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The two graphs illustrate the relationship between the changes in atmospheric/global temperature with time (in years) when various natural and anthropogenic climatic factors are in existence. Both graphs show sharp, but fluctuating, observed temperature records in every span of five years, between 1900 and 1920. The observed temperature anomaly is recorded as -0.3oC after every five years for the entire 20 years. The observed temperature variance is seen to have a rising trend from 1920 up to 1945 after which there is a slight decrease in temperature up to 1960. The recorded temperature anomaly then continues to rise until it reaches a peak of 0.95oC. On the other hand, the line graphs of the climatic temperature models are smooth and depict a steady rise in temperature anomaly from 1900 up to 1960. In the first graph, which depicts natural and anthropogenic forcing, there is a sudden decrease in temperature anomaly of the models followed by a cumulative increase until the point where it reaches a peak value of 0.74oC. However, in the second graph, which involves natural climate forcing only, there is a decreasing trend in the temperature anomaly of the models.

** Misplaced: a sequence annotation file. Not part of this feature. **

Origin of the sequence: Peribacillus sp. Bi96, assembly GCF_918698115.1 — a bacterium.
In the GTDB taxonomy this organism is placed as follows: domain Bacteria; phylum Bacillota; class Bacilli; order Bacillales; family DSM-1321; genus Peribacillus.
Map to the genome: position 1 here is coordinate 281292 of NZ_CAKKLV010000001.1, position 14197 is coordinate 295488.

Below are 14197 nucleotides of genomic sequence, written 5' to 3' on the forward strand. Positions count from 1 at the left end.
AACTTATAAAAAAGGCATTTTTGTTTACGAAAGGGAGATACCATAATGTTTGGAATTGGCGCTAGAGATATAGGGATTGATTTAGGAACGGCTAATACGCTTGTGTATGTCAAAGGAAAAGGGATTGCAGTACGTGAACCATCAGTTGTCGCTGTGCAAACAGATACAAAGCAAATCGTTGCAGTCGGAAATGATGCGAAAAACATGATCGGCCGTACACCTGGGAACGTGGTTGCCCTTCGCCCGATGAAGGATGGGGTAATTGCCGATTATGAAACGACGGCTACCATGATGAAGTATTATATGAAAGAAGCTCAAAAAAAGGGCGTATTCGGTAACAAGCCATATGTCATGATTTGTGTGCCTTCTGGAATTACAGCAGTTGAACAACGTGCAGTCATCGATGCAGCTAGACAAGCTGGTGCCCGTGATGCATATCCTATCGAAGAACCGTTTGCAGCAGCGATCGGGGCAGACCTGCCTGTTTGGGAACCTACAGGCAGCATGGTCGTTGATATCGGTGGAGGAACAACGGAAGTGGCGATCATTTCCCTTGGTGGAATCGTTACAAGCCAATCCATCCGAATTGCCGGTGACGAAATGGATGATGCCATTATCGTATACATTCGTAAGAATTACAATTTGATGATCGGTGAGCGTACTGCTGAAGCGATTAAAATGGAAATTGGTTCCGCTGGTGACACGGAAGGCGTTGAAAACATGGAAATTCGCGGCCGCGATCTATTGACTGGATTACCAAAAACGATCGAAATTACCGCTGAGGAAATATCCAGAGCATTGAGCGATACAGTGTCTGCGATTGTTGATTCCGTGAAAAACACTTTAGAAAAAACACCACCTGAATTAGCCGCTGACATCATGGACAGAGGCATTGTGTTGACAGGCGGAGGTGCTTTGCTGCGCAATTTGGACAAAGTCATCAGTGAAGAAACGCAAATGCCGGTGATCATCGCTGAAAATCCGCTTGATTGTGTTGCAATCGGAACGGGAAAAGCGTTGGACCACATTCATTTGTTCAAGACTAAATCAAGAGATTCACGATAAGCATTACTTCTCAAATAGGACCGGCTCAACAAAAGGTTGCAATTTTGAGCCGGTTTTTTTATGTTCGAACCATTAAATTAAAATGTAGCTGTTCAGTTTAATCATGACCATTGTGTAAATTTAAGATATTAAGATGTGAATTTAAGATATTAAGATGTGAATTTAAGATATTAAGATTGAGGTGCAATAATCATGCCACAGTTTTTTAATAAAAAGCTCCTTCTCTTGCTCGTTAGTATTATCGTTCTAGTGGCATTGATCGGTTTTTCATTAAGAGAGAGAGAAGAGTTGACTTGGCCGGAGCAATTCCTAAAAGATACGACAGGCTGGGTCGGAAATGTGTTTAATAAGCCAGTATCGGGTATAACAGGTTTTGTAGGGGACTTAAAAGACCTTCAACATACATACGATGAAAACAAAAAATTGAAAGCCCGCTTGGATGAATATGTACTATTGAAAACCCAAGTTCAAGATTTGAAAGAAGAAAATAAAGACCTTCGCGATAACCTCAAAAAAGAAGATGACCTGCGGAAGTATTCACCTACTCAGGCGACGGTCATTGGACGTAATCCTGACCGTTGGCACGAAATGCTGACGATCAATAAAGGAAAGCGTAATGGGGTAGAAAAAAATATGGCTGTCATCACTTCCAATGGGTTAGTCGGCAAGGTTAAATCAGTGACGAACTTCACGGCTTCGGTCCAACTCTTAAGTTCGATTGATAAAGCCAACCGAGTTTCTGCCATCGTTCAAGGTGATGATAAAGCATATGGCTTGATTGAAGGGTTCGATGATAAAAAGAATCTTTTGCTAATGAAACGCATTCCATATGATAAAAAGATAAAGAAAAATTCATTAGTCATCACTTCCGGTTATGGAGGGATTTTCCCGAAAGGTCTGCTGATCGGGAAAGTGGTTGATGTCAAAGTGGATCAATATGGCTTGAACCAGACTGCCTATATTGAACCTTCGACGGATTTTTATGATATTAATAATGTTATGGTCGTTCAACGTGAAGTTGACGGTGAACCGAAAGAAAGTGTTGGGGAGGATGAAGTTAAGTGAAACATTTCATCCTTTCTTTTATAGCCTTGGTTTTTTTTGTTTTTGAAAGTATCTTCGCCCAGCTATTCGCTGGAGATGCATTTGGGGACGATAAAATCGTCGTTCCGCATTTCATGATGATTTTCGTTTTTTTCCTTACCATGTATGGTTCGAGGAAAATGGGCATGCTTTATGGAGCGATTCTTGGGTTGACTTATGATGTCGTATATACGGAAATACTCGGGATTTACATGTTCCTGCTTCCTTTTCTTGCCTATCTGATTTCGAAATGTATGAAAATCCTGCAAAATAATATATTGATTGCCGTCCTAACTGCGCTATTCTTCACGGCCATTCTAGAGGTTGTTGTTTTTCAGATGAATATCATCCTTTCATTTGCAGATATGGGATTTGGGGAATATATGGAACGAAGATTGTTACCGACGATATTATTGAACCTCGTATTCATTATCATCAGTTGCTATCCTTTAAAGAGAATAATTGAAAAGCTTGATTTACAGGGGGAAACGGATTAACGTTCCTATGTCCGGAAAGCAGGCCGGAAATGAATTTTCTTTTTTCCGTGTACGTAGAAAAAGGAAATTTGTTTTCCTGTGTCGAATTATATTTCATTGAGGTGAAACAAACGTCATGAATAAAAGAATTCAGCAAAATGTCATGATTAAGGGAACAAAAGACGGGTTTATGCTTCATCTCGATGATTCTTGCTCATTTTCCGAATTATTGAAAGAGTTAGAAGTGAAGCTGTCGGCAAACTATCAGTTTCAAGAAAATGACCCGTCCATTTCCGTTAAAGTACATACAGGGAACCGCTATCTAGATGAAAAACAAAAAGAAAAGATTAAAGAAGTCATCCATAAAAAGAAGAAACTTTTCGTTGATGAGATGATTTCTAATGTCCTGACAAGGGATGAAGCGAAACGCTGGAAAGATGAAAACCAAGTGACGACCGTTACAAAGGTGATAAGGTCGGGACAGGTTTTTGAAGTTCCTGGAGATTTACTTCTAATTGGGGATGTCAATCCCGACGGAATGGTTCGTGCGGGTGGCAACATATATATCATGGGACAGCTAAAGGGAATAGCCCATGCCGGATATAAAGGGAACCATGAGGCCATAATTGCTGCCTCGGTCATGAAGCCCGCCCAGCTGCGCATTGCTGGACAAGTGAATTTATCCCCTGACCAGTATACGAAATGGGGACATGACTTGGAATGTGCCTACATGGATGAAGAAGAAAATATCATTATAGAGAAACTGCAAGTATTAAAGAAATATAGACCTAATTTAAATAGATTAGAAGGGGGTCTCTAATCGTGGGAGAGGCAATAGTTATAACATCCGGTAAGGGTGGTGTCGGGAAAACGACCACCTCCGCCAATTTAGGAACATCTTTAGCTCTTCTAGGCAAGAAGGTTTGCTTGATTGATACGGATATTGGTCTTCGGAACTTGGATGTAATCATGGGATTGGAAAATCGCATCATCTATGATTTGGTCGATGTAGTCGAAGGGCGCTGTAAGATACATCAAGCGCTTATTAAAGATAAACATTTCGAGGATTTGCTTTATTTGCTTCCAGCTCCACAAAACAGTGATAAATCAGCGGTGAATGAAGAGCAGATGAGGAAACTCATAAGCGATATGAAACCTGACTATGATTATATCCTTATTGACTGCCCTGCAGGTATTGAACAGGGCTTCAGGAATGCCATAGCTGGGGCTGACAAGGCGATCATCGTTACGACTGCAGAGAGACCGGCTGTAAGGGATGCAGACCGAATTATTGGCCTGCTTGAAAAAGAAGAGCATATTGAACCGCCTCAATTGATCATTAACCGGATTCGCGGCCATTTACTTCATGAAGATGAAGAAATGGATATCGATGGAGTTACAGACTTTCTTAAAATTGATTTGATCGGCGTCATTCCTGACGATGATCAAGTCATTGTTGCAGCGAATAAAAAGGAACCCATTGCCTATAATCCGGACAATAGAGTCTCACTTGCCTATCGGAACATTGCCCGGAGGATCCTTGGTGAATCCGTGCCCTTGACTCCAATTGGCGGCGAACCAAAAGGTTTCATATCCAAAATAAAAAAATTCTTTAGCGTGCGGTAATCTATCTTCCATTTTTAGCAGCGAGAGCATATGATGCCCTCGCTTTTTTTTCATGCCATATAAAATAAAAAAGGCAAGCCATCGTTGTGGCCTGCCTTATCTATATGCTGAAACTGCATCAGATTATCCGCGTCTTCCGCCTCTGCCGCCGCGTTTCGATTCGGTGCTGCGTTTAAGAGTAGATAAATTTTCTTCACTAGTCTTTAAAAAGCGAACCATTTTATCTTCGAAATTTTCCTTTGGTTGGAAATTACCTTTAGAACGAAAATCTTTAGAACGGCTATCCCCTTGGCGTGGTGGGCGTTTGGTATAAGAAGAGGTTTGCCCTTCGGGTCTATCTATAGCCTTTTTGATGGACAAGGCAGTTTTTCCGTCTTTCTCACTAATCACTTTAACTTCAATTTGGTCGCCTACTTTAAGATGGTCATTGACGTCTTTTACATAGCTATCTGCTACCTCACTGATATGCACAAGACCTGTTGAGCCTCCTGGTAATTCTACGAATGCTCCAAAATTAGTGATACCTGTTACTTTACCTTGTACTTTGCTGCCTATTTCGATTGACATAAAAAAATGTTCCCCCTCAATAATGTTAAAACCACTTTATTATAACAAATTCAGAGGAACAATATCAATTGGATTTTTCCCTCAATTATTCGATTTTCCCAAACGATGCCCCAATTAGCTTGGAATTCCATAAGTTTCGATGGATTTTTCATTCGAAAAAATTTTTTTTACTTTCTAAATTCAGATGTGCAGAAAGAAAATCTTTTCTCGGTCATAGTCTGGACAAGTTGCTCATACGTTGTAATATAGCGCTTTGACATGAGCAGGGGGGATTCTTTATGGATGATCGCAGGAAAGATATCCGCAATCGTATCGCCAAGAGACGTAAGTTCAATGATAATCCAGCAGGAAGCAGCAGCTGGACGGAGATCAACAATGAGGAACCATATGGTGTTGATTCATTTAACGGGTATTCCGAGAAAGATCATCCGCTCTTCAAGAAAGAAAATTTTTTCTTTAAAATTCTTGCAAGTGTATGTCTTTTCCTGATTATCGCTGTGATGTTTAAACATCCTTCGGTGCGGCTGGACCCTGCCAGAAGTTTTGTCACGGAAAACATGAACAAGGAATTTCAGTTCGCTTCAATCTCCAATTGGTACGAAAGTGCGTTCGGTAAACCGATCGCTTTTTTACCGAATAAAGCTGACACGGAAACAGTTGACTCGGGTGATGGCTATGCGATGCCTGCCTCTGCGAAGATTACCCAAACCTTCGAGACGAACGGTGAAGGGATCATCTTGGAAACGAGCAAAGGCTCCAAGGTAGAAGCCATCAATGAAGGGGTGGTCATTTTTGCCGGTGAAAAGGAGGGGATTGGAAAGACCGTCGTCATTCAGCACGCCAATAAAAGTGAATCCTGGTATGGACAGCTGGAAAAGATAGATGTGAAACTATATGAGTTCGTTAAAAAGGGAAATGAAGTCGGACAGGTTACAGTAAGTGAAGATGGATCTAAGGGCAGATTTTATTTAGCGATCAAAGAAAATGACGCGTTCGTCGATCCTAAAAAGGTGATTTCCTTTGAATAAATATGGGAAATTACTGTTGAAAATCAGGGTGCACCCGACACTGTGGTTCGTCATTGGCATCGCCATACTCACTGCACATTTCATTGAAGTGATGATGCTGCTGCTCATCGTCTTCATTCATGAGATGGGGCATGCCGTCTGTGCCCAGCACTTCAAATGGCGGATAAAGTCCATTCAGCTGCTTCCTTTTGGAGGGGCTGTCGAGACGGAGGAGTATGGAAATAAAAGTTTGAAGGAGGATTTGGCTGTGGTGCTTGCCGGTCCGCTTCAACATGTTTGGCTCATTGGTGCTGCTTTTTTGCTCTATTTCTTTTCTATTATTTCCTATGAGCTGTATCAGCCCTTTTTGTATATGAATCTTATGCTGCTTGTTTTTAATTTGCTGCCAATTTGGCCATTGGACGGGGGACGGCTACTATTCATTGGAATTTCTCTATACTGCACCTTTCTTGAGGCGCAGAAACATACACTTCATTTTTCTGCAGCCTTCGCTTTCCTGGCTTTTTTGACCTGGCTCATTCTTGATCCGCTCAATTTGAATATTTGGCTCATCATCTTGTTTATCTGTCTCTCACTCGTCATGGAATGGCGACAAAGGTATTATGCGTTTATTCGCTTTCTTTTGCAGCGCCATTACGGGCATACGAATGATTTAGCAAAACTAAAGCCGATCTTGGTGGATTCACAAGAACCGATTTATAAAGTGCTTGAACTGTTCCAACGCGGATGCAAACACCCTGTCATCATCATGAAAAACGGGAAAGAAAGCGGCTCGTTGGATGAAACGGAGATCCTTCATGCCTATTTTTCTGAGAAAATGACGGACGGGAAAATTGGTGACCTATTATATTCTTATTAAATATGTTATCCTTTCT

One of the similarities between the two graphs is the general trend of the recorded observed temperature anomaly. In both cases, the gradients of the observed temperature records are the same. In addition, the gradients of the climatic models are similar between 1900 and 1960. This shows that the effects of greenhouse gases and pollution aerosols on the atmosphere are long-term and can only be observed after many years. There is a sharp difference in the graphs of the climatic models between 1960 and 2000. In the first graph, the observed temperature and temperature anomaly line graphs of the models have almost the same magnitude and gradients. However, in the second one, there is a sharp disjoint...

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